There are so many wonderful directions you can go with a study on Henry Wadsworth Longfellow! Our top recommendation is simply to read his poetry! Here are a few ideas to get you started!
For the free downloads to go with our Longfellow we’ve pulled together a small collection of his poems that we think you’ll enjoy! To get your free downloads go here!
For All Ages
The Story of Liberty’s “The Life of Henry Wadsworth Longfellow”
Introduction to The Song of Hiawatha performed by Michael Maglaras
*The entire poem performed by Michael Maglaras on a 5-CD set is available here:
Longfellow’s “A Psalm of Life”
Longfellow House Washington’s Headquarters National Historic Site in Cambridge, Massachusetts
Henry Wadsworth Longfellow Memorial at the intersection of M Street and Connecticut Avenue, N.W. Washington, D.C.
If you don’t already have one, we highly recommend getting a good poetry anthology for your home. In our home we use Favorite Poems Old and New compiled by Helen Ferris.
Hiawatha illustrated by Susan Jeffers (highly recommended…this book has BEAUTIFUL illustrations!)
Paul Revere’s Ride illustrated by Ted Rand
The Village Blacksmith illustrated by G Brian Karas
The Children’s Hour illustrated by Glenna Lang
- Poetry for Young People: Henry Wadsworth Longfellow illustrated by Chad Wallace
Middle School/High School & Beyond
One Week with Henry Wadsworth Longfellow
*For younger students, read or listen to one poem per day. For older students, do the same and add having them read The Song of Hiawatha in its entirety (available online here) or another of Longfellow’s longer poems such as “Evangeline” or “The Courtship of Miles Standish”.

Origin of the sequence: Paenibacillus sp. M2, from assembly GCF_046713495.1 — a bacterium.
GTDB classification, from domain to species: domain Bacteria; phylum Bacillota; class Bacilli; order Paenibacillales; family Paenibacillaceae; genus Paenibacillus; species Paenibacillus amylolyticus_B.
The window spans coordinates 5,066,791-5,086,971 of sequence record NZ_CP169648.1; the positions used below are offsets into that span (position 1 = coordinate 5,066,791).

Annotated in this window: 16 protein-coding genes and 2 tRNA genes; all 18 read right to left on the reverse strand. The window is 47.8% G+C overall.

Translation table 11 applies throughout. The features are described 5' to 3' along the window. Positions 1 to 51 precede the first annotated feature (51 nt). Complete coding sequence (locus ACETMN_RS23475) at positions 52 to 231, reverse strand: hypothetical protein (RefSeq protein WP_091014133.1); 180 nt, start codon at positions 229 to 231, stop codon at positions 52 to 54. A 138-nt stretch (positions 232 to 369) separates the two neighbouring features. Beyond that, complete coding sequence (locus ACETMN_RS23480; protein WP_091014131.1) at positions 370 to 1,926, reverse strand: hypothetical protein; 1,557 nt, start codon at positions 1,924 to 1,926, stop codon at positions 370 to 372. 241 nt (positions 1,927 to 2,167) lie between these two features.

For an online anthology of Longfellow’s work with audio recordings, visit Lit2Go. Additionally, visit the database of Longfellow’s work at Maine Historical Society’s Henry Wadsworth Longfellow website.
All of the poems recommended below are available online (links included) and are available in our free downloads for our Longfellow Letter available here.
Day 1: Learn about Henry Wadsworth Longfellow
- Read the Heritage Letter from Henry Wadsworth Longfellow
- Read Hiawatha’s Childhood from The Song of Hiawatha. I highly recommend listening to it via audiobook if possible. (LibraVox has a free audio version here)
Day 2: Learn more about Longfellow & Read “The Children’s Hour”
- Watch The Story of Liberty’s “The Life of Henry Wadsworth Longfellow” (linked above)
- Read Longfellow’s “The Children’s Hour”
Day 3: “The Song of Hiawatha” & “The Village Blacksmith”
- Watch the introduction to The Song of Hiawatha performed by Michael Maglaras (linked above)
- Read Longfellow’s “The Village Blacksmith”
Day 4: “Paul Revere’s Ride”
- Read Longfellow’s “Paul Revere’s Ride”
Day 5: Fireside Poetry Tea Time with Longfellow
Longfellow was one of America’s Fireside Poets, so named for their writing of poetry for the “common man” so that families could gather around the fire and read their poetry aloud to each other. Bake a tasty treat, steep your favorite teas, hot chocolate, or apple cider then gather around the fire to read some additional Longfellow Poems together.
Here are a few ideas:
The Arrow and the Song
Woods in Winter
The Day is Done
The Psalm of Life
The Rainy Day
A Day of Sunshine
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